America spent twenty years fighting wars in Afghanistan and the Middle East because of 9/11. The 2001 attacks reordered American foreign-policy and national-security thinking for a generation. Does anyone believe that something comparable will happen as a result of the pandemic’s catastrophic death toll, which is far vaster than that of any other crisis in the modern era? It’s hard to imagine, especially because the continuing loss of life is a result of G.O.P. political strategies that intentionally undermine the success of Biden’s policies. How can this President, or any President, reset from that?
Biden’s challenge seems all the more clear to me after spending a few weeks away from the daily noise of politics to work on a book about his divisive predecessor. Trump is out of office, but Trump-style politics have decisively won over the Republican Party. A new CNN poll this week found that seventy-eight per cent of Republicans subscribe to Trump’s Big Lie that Biden was not legitimately elected—more than in some polls in the immediate aftermath of Trump’s traumatic exit. Nine months after the pro-Trump January 6th insurrection, Capitol Hill is bracing for a potentially violent gathering in support of the insurrectionists this weekend.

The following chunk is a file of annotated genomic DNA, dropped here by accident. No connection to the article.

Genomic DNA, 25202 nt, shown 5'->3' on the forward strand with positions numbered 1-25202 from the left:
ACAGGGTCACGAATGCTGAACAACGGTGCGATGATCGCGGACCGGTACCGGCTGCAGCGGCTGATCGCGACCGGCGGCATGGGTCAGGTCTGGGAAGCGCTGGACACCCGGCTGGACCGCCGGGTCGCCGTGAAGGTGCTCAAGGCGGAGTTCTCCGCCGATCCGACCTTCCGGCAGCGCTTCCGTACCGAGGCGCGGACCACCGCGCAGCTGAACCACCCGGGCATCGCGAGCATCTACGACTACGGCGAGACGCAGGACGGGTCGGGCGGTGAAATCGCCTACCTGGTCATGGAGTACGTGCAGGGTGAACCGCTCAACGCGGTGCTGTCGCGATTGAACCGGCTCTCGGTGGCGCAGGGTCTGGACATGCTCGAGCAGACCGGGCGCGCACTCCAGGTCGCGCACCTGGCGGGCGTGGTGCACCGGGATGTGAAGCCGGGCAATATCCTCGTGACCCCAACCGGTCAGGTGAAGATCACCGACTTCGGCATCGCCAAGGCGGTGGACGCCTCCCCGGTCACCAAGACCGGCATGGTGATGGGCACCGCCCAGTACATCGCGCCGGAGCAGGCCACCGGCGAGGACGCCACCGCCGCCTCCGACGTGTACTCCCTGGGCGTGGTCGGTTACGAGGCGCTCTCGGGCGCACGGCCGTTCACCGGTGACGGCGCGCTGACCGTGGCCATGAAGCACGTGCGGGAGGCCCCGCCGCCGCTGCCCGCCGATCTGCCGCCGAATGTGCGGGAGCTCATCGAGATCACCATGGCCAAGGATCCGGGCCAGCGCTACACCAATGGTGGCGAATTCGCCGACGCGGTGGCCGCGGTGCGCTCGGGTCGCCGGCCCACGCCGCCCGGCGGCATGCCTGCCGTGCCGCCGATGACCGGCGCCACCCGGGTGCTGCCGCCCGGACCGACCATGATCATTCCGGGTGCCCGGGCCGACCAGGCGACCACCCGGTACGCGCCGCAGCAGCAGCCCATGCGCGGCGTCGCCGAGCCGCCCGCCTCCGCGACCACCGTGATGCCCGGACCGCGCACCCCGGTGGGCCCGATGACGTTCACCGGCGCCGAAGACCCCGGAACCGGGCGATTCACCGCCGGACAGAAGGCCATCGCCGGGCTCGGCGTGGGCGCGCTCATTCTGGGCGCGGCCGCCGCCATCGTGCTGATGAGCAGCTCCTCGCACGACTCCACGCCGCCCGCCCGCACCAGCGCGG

The partisan split has also translated into a deadly divide in vaccination rates—a tragedy given that vaccines are, for now, the only real way out of this mess. And no wonder this divide persists. It is not an accident or an immutable fact of American political life; it’s a fire built and stoked by Trump and his supporters. Among the top stories on Fox News’ home page on Thursday, I could not find a single reference to the pandemic, and little sense that covid even existed, beyond a link to a video headlined “Liberal host torched for labeling GOP ‘COVID-loving death cult’ in bizarre rant.” As I was writing this column, I received an e-mail from one Donald J. Trump. The subject was “Biden’s vaccine mandate.” “I totally OPPOSE this liberal overreach that requires Americans to be vaccinated,” Trump wrote. “The Left is working overtime to CONTROL you, Friend,” he warned. Biden, he added, “doesn’t care about you or your freedoms.”